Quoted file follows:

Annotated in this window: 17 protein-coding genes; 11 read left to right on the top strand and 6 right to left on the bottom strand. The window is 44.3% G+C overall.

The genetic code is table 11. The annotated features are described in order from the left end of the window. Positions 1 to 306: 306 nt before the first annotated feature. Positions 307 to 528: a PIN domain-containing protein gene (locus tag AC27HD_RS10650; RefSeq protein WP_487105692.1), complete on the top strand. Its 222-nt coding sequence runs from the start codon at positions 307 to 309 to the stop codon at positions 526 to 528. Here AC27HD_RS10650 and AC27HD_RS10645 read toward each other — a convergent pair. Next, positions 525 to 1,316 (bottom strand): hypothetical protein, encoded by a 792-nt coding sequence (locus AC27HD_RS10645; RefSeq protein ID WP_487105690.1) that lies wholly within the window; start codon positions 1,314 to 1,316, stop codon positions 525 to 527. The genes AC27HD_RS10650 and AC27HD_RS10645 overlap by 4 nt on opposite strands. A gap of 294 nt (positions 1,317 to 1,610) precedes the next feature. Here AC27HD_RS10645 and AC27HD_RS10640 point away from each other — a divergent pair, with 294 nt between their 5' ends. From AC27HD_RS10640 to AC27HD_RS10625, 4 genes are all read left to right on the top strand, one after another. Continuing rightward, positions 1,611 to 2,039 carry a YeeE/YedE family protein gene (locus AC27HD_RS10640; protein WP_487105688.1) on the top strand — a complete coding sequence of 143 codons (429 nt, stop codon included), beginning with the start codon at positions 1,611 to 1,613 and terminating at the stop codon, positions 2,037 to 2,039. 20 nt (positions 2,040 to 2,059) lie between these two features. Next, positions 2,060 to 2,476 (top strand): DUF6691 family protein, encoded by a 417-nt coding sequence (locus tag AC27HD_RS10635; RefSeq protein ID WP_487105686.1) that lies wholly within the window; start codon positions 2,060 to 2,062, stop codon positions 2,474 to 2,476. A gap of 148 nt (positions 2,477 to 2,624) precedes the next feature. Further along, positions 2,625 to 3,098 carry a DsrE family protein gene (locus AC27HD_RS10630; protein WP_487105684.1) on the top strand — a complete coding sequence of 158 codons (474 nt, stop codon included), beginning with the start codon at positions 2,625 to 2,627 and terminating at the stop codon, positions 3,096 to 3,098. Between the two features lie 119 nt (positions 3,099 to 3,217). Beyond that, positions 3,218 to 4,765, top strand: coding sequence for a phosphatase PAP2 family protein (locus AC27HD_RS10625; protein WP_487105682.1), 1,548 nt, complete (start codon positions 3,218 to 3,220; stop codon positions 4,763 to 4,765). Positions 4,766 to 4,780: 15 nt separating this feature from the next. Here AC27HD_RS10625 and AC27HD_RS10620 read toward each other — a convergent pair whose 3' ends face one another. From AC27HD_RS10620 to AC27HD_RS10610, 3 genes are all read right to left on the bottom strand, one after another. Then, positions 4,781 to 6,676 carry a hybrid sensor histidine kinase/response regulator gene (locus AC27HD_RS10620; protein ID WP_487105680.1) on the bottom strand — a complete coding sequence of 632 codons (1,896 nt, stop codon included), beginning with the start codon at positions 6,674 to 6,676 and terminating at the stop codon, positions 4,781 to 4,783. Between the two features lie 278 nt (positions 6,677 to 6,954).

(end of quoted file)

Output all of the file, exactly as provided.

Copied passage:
Annotated in this window: 17 protein-coding genes; 11 read left to right on the top strand and 6 right to left on the bottom strand. The window is 44.3% G+C overall.

The genetic code is table 11. The annotated features are described in order from the left end of the window. Positions 1 to 306: 306 nt before the first annotated feature. Positions 307 to 528: a PIN domain-containing protein gene (locus tag AC27HD_RS10650; RefSeq protein WP_487105692.1), complete on the top strand. Its 222-nt coding sequence runs from the start codon at positions 307 to 309 to the stop codon at positions 526 to 528. Here AC27HD_RS10650 and AC27HD_RS10645 read toward each other — a convergent pair. Next, positions 525 to 1,316 (bottom strand): hypothetical protein, encoded by a 792-nt coding sequence (locus AC27HD_RS10645; RefSeq protein ID WP_487105690.1) that lies wholly within the window; start codon positions 1,314 to 1,316, stop codon positions 525 to 527. The genes AC27HD_RS10650 and AC27HD_RS10645 overlap by 4 nt on opposite strands. A gap of 294 nt (positions 1,317 to 1,610) precedes the next feature. Here AC27HD_RS10645 and AC27HD_RS10640 point away from each other — a divergent pair, with 294 nt between their 5' ends. From AC27HD_RS10640 to AC27HD_RS10625, 4 genes are all read left to right on the top strand, one after another. Continuing rightward, positions 1,611 to 2,039 carry a YeeE/YedE family protein gene (locus AC27HD_RS10640; protein WP_487105688.1) on the top strand — a complete coding sequence of 143 codons (429 nt, stop codon included), beginning with the start codon at positions 1,611 to 1,613 and terminating at the stop codon, positions 2,037 to 2,039. 20 nt (positions 2,040 to 2,059) lie between these two features. Next, positions 2,060 to 2,476 (top strand): DUF6691 family protein, encoded by a 417-nt coding sequence (locus tag AC27HD_RS10635; RefSeq protein ID WP_487105686.1) that lies wholly within the window; start codon positions 2,060 to 2,062, stop codon positions 2,474 to 2,476. A gap of 148 nt (positions 2,477 to 2,624) precedes the next feature. Further along, positions 2,625 to 3,098 carry a DsrE family protein gene (locus AC27HD_RS10630; protein WP_487105684.1) on the top strand — a complete coding sequence of 158 codons (474 nt, stop codon included), beginning with the start codon at positions 2,625 to 2,627 and terminating at the stop codon, positions 3,096 to 3,098. Between the two features lie 119 nt (positions 3,099 to 3,217). Beyond that, positions 3,218 to 4,765, top strand: coding sequence for a phosphatase PAP2 family protein (locus AC27HD_RS10625; protein WP_487105682.1), 1,548 nt, complete (start codon positions 3,218 to 3,220; stop codon positions 4,763 to 4,765). Positions 4,766 to 4,780: 15 nt separating this feature from the next. Here AC27HD_RS10625 and AC27HD_RS10620 read toward each other — a convergent pair whose 3' ends face one another. From AC27HD_RS10620 to AC27HD_RS10610, 3 genes are all read right to left on the bottom strand, one after another. Then, positions 4,781 to 6,676 carry a hybrid sensor histidine kinase/response regulator gene (locus AC27HD_RS10620; protein ID WP_487105680.1) on the bottom strand — a complete coding sequence of 632 codons (1,896 nt, stop codon included), beginning with the start codon at positions 6,674 to 6,676 and terminating at the stop codon, positions 4,781 to 4,783. Between the two features lie 278 nt (positions 6,677 to 6,954).